Further Details Surrounding The Summit & La Boulange Emerge

Following up on the rumors we posted about Wednesday alleging that Bay Area bakery chain La Boulange was slated to move into the i/o Ventures space formerly occupied by The Summit, both i/o and La Boulange have issued responses denying the bakery is slated to move into 780 Valencia.

i/o Ventures partner Ashwin Navin responded to a press inquiry from Mission Local, denying the story outright and reaffirming that Jose Ramos is scheduled to open up 780 Cafe this week:

As long as we’re in the building,” Navin said, “we’ll always try to give the start-up entrepreneur a chance, and right now we’re happy to see Jose Ramos take the torch. Let’s show him the love and support he has offered the whole community in the Mission over the last 10-plus years.

Jose Ramos and his family subleased the space from the Summit and will operate under the exact same rental figures, which are below what other businesses pay their landlords on Valencia Street. If Jose can keep his payroll and operating costs under control, we are confident he can turn a profit.

However, La Boulange's owner Pascal Rigo statement to Uptown reveals that La Boulange, in fact, looked into moving into The Summit, suggesting that Navin's statement that i/o is “always [trying] to give the start-up entrepreneur a chance” was disingenuous:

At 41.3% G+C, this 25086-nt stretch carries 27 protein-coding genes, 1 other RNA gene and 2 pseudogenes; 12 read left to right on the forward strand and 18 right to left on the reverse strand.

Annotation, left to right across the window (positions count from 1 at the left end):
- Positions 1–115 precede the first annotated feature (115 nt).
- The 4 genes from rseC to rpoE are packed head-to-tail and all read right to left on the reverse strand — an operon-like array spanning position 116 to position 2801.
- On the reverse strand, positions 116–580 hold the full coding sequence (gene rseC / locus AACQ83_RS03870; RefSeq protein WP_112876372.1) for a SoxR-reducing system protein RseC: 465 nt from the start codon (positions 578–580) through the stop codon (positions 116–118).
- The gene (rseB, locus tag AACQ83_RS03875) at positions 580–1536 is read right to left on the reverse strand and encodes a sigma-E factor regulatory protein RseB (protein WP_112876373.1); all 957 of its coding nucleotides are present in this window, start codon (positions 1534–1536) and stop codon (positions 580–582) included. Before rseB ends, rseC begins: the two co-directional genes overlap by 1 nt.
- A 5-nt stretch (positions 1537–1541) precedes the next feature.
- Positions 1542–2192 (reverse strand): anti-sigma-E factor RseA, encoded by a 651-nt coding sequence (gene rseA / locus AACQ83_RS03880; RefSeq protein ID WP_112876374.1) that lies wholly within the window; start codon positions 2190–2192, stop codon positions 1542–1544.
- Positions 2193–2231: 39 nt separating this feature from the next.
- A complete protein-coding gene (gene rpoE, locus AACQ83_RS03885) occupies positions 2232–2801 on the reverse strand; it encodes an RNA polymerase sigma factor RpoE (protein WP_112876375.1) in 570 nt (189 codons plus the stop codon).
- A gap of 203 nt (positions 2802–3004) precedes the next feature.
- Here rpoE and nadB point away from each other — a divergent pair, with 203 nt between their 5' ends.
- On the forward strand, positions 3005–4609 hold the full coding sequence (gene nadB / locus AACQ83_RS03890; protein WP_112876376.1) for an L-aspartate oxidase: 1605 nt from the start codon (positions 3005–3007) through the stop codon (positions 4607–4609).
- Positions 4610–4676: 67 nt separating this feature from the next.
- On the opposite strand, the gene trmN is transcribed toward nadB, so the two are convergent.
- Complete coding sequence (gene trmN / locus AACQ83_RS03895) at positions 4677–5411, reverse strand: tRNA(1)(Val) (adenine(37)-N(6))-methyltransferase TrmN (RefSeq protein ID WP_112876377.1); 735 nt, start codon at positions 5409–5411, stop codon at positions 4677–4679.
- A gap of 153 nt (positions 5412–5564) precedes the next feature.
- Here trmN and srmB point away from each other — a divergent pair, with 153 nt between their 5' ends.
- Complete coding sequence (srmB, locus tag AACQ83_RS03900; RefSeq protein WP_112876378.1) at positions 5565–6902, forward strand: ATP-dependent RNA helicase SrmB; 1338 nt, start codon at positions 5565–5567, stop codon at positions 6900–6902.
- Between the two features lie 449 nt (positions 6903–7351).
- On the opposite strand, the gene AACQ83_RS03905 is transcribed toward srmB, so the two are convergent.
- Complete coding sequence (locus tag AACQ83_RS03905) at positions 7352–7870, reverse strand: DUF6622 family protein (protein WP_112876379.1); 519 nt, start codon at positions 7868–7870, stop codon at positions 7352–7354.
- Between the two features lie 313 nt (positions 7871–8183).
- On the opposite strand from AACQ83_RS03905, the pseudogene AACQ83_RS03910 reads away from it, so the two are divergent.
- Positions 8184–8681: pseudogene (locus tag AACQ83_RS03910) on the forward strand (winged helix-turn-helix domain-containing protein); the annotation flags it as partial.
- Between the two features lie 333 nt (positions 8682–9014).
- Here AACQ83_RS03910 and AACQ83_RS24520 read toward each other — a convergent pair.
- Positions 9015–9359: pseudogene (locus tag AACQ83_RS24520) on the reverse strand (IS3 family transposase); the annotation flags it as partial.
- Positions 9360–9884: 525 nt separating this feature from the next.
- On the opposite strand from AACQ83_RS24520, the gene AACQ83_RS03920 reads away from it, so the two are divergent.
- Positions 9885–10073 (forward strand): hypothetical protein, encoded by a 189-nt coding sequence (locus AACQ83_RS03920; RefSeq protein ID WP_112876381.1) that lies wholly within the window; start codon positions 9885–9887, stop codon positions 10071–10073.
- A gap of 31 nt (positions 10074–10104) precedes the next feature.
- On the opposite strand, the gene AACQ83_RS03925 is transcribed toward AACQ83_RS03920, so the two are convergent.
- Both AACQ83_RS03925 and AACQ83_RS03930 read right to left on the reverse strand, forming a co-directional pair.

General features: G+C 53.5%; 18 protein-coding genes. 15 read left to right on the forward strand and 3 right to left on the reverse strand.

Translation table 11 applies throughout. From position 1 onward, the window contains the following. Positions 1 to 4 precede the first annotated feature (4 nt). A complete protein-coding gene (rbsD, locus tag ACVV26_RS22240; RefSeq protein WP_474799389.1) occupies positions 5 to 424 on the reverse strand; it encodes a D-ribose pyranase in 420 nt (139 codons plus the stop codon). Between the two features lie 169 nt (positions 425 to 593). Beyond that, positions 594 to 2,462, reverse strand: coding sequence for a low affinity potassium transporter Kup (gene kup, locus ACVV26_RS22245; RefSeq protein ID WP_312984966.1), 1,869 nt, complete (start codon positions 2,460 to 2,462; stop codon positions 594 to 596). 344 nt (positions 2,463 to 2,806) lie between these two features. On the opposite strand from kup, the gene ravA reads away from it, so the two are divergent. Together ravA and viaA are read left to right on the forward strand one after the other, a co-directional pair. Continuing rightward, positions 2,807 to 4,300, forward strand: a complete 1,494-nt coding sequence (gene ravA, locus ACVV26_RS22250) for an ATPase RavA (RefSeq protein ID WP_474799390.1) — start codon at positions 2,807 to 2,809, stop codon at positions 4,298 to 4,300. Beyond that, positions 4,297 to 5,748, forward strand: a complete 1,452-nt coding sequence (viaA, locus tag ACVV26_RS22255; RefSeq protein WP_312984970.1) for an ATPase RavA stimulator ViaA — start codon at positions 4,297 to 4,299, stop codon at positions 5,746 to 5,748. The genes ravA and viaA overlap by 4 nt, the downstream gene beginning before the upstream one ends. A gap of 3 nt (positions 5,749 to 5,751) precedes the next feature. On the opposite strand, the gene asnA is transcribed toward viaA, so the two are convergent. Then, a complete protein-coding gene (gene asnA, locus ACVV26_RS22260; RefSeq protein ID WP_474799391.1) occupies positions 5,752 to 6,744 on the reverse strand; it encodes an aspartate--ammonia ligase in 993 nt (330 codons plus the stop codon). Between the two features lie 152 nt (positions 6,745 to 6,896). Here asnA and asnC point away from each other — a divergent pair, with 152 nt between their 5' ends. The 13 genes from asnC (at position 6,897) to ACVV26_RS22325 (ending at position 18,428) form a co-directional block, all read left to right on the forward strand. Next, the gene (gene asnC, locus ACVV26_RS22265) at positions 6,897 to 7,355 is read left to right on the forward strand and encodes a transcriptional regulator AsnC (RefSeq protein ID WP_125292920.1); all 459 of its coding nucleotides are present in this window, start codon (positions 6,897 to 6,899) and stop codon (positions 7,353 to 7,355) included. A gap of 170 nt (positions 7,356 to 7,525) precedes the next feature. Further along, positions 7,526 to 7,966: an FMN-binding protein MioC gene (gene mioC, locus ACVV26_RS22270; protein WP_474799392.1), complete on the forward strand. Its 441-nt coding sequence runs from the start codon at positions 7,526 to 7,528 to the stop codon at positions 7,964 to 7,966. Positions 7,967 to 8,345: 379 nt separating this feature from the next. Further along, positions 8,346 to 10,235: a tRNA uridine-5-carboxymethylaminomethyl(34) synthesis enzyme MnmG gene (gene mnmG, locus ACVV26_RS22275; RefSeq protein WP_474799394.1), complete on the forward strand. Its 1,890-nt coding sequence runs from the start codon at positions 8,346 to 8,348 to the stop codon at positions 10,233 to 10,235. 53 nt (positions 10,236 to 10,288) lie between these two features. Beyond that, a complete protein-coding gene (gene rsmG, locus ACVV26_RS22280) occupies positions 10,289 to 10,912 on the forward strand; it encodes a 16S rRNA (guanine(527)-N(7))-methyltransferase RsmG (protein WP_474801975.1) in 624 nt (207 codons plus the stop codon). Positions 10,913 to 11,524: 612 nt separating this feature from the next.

We are very focused on serving and giving back to our communities and the neighborhoods we operate in. We did look at the space last year, but we were not interested in moving forward with it. We really appreciate the energy and the diversity of the Mission and we receive a lot of requests from La Boulange customers to open one of our bakery/cafés in this part of the city. We would love to do it if the right opportunity arises.

Ashwin's statement on Jose “keeping payroll” and “[turning] a profit” is also consistent with the rumors we've heard that Jose—who has no formal business experience—and 780 Cafe is being propped up to fail so i/o can assert that local businesses were unable to make the space profitable and they need a corporate entity to come in turn it around.

Another interesting statement from Ashwin was “as long as we're in the building, we'll always try to give the start-up entrepreneur a chance.”  Perhaps, given the rumored financial instability of i/o, they're looking to sell the space?  Given the real estate boom along the Valencia corridor, i/o could sell their building and easily turn a profit.

[Note: i/o Ventures and Ashwin Navin have both so far declined to respond our inquiries thus far]

Comments (3)

nice reporting/journalism here kevmo

Wonder how long i/o Ventures can continue without any successful businesses being launched from their doors.

Summit management is trying to cover its rear on this. They’ve run two restaurants into the ground for exactly the same reason: they can’t control their costs. When the company stops operating, they look for a scapegoat, in this case it’s the landlord.

I’m an investor in the Summit and I have seen the numbers. The company was grossly mismanaged and there are questions of whether too many people were getting a free ride.

Since the company is dead, the Summit just post it’s financials publicly if it would like to disprove what I’m saying! I’d love to see if cash as a percentage of sales were declining in the final months. Cash always has a tendency to disappear in these situations.